The Parser

The parser is responsible for converting raw Rust source code into a structured form which is easier for the compiler to work with, usually called an Abstract Syntax Tree. An AST mirrors the structure of a Rust program in memory, using a Span to link a particular AST node back to its source text.

The bulk of the parser lives in the libsyntax crate.

Like most parsers, the parsing process is composed of two main steps,

  • lexical analysis – turn a stream of characters into a stream of token trees
  • parsing – turn the token trees into an AST

The syntax crate contains several main players,

  • a SourceMap for mapping AST nodes to their source code
  • the ast module contains types corresponding to each AST node
  • a StringReader for lexing source code into tokens
  • the parser module and Parser struct are in charge of actually parsing tokens into AST nodes,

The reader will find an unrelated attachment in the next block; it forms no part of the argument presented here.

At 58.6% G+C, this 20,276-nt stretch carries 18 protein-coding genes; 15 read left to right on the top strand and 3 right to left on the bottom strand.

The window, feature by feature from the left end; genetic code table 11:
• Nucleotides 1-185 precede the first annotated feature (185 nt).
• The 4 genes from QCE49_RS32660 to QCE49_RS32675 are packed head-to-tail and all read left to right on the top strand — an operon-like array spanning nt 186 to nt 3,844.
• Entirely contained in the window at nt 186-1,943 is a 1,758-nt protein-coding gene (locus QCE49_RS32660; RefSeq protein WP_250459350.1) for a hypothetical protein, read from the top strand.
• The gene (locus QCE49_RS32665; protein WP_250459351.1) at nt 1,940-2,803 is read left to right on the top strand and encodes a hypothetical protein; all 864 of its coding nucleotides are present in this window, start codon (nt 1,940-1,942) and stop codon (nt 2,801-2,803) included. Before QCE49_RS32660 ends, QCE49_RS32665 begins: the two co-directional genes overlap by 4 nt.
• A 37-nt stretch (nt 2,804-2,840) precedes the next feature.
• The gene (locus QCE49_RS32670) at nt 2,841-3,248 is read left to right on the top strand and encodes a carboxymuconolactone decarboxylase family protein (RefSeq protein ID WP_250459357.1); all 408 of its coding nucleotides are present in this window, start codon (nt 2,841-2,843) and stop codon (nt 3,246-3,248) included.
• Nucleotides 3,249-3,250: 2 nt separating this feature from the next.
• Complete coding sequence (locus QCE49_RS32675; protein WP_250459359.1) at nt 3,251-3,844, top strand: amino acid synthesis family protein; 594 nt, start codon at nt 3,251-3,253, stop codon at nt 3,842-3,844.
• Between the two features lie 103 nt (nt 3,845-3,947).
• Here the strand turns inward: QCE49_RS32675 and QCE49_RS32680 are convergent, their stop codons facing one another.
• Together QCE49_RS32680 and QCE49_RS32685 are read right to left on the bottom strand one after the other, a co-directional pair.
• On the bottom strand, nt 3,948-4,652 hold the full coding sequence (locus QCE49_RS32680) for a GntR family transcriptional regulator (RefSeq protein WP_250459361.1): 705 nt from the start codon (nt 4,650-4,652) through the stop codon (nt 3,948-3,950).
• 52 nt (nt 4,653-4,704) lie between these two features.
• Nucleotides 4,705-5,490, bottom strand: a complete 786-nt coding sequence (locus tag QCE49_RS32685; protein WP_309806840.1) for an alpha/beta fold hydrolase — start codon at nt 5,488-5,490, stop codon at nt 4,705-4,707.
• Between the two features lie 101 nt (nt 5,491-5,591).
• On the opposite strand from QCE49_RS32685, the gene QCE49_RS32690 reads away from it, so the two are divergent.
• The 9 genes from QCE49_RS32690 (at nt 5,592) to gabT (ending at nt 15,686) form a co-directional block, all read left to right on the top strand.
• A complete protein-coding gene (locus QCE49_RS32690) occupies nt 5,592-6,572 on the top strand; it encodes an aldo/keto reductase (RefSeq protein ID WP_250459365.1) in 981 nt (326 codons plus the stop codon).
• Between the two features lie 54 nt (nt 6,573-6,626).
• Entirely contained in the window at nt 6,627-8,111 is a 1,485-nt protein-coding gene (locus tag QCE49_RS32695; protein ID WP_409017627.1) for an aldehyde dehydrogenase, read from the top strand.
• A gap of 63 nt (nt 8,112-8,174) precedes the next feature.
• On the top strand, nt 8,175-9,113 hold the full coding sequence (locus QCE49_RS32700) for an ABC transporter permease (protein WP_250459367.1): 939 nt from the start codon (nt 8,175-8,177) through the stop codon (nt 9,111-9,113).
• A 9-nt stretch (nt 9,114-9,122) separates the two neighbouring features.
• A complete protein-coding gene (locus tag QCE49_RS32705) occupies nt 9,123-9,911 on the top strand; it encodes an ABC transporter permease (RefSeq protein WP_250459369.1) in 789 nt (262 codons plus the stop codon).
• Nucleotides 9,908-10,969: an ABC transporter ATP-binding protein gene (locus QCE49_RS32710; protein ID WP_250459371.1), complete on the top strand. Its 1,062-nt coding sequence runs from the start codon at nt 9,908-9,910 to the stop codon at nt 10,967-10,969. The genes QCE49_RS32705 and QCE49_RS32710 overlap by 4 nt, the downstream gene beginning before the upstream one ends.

• and a visit module for walking the AST and inspecting or mutating the AST nodes.

The main entrypoint to the parser is via the various parse_* functions in the parser module. They let you do things like turn a SourceFile (e.g. the source in a single file) into a token stream, create a parser from the token stream, and then execute the parser to get a Crate (the root AST node).

To minimise the amount of copying that is done, both the StringReader and Parser have lifetimes which bind them to the parent ParseSess. This contains all the information needed while parsing, as well as the SourceMap itself.

More on Lexical Analysis

Code for lexical analysis is split between two crates:

  • rustc_lexer crate is responsible for breaking a &str into chunks constituting tokens. Although it is popular to implement lexers as generated finite state machines, the lexer in rustc_lexer is hand-written.

  • StringReader from libsyntax integrates rustc_lexer with rustc specific data structures. Specifically, it adds Span information to tokens returned by rustc_lexer and interns identifiers.